A plugin author makes the plugin to do a task; often times in multiple ways with many different ways to lay things out thus making APIs and such a godsend for them. A theme developer is (waaay more often than not) making a theme to look and operate a very certain way. (There are GREAT examples of themes that do not work like this and allow awesome customization, but I can count them on one hand among the thousands that don’t.)

    Additionally, you have to get all those old themes to fit into this neat little box too — and while plugins sure can, themes never really do. Widgets, in WP, are about as close to “standard shared resources” as the themeing platform has gotten, and that’s with a lot of work too.

    But, really, what it comes down to is that theme options are inherently extremely theme-centric. While it comes across as simple that things like “link color” , “background color” and other such basic elements could be “globally” defined and applied to themes through a default theme toolkit page, that is not only theme un-friendly, but where the customization ends. Themes get so specific! Header image? How wide? Transparency? Cropping? Rounded corners? Faded effects? Button borders? With all these very specific design elements, it becomes extremely burdensome and cumbersome to design a global interface for tweaking options that can be such minutia.

    Think about this too: If you made a theme which allowed “Theme Options” to override your well balanced colors and discovered it being used to recreate something reminiscent of a myspace profile — would you not tear your hair out?

    Plugins work with API elements because plugins are very specific in what they do, often time doing something unseen. They (usually) run, process, and produce output for a simple, single task and then disappear.

    A theme is far, far more complex and I think a set of blanket options would end up being offensively used on carefully crafted designs and not nearly comprehensive enough to provide functionality outside of said butchery all the while, hardly getting used..

  14. Jeff says:

    Lol, I should have made it a blog post :D

  15. Joen says:

    Pretty simple when you think about it.

    Soo go for it. Just make sure it feels like a “logical extension of the image gallery”… I mean, I think it’s a really good idea, especially for photo bloggers, but remember that ZenPhoto was created as a breath of fresh air in a world where photo galleries were so feature creeped that there was an obvious spot for you.

    But, really, what it comes down to is that theme options are inherently extremely theme-centric. While it comes across as simple that things like ?link color? , ?background color? and other such basic elements could be ?globally? defined and applied to themes through a default theme toolkit page, that is not only theme un-friendly, but where the customization ends. Themes get so specific! Header image? How wide? Transparency? Cropping? Rounded corners? Faded effects? Button borders? With all these very specific design elements, it becomes extremely burdensome and cumbersome to design a global interface for tweaking options that can be such minutia.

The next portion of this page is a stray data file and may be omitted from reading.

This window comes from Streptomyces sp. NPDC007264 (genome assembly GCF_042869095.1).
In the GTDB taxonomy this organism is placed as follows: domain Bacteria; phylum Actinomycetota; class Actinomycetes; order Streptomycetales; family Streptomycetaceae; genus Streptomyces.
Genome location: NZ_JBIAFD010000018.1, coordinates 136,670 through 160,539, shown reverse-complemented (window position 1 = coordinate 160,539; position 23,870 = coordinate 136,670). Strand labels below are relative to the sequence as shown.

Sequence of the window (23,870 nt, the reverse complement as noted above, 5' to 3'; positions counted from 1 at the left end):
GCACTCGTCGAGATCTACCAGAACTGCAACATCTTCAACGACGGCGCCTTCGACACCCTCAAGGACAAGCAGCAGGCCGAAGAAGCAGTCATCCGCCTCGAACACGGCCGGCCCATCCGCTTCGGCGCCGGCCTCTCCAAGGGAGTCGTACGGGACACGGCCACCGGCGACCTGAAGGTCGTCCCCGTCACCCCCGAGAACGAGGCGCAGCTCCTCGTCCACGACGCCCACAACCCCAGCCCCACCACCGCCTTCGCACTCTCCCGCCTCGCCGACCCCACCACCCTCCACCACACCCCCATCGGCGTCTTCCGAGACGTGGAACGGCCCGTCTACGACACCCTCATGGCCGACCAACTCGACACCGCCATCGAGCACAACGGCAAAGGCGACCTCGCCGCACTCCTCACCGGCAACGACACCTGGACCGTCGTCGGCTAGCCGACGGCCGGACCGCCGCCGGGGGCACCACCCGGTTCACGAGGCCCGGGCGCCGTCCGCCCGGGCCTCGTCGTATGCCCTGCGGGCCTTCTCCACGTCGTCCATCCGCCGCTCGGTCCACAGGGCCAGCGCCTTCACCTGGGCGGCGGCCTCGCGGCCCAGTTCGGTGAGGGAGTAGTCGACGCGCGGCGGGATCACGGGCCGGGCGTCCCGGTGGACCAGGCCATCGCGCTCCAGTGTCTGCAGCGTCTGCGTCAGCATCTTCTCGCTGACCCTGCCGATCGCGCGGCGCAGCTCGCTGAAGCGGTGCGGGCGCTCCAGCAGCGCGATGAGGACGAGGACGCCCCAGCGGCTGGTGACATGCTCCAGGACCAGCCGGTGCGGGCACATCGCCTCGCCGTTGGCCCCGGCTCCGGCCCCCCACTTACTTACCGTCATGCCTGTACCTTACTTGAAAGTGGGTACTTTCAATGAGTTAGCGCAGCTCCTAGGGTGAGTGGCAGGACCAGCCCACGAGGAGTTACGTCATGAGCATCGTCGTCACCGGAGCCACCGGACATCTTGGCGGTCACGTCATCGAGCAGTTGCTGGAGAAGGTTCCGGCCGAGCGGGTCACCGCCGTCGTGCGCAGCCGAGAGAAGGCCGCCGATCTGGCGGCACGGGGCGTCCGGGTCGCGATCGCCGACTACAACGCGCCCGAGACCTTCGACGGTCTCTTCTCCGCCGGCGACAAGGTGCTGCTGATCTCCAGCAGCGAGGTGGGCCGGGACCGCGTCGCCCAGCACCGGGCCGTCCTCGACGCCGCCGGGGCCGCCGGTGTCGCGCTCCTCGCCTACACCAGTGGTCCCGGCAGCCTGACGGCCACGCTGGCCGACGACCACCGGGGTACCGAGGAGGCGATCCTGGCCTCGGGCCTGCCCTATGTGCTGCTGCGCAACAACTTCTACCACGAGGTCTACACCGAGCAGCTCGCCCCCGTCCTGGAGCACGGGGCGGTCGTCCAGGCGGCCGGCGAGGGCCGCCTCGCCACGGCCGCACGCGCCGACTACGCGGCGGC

See that’s a really good point.

    I remember thinking the same thing when I started out with WordPress: “get_sidebar” ? What if I don’t want a sidebar!

    Even so, I think themes can have things in common with regards to options pages. Punch holes through various areas, and replace them with variables configurable on the options page. That could be those theme centric options you mention, it could be a simple “about” box.

    Essentially what I’m looking for is two things, and if these two things are already IN WordPress, please do let me know;

    1. Ability to store a global variable that is accessible via all theme includes. It could be something like < ? echo get_theme_option('about_me'); ?>
    2. A “toolkit” for the options page with stuff like “dropdown box group”, “radio button group”, “textfield” and so on.

    I’m getting what you’re saying about having it be wortwhile to do this, but I still think it can be done, and I still think it can make sense.

    Lol, I should have made it a blog post :D

    You still can! Trackbacks are open ;)

  16. Chris says:

    Lol, I should have made it a blog post :D

    No worries. We encourage ass long comments around these parts. Otherwise, I wouldn’t be able to post at all.

  17. Joen says:

    No worries. We encourage ass long comments around these parts. Otherwise, I wouldn?t be able to post at all.

    Indeed.

    With the number of comments I get, we even encourage off topic conversations.

    Off topic is only a problem when there are 5000 (plus minus) comments, in my experience.

  18. Chris says:

    Off topic is only a problem when there are 5000 (plus minus) comments, in my experience.

    Agreed. I mean, at that point, it’s just ridiculous.

    So… anyway, 300 came out yesterday. Think I’ll be going to see it tomorrow.

  19. Tristan says:

    Soo go for it. Just make sure it feels like a ?logical extension of the image gallery?… I mean, I think it?s a really good idea, especially for photo bloggers, but remember that ZenPhoto was created as a breath of fresh air in a world where photo galleries were so feature creeped that there was an obvious spot for you.

    I still haven’t decided of course — it’s hard to say if I would be eliciting more feature bloat or actually doing something useful. For now at least I believe really dialed wordpress integration would be the best way to go, considering the backing they have. No need to reinvent the wheel I suppose… even though I still can see room for a next-gen blogging platform somewhere along the line. And wordpress’ chances of doing that… hmm… can I make a reference to Shuttle in that regard? We’ll see what turns out once ZP2 is somewhere.

  20. Joen says:

    Agreed. I mean, at that point, it?s just ridiculous.

    Ha ha, yeah…

    So… anyway, 300 came out yesterday. Think I?ll be going to see it tomorrow.

    OOh, I have to wait until April something.. (Premiere is 31st of May in Denmark, but I’m doing something that day).

    No need to reinvent the wheel I suppose…

    Of course not, but the way I read your previous comment (and I can be wrong), the blogging aspect would be a “side effect” of ZP being coded properly, and hence being flexible enough to emulate a blog… If that’s the way you’re going, the fine, right?

  21. drmike says:

    Been one for WPMu for ages.

  22. Joen says:

    Been one for WPMu for ages.

    Yeah, but it’s not very good, IMHO.

  23. assevemupslex says: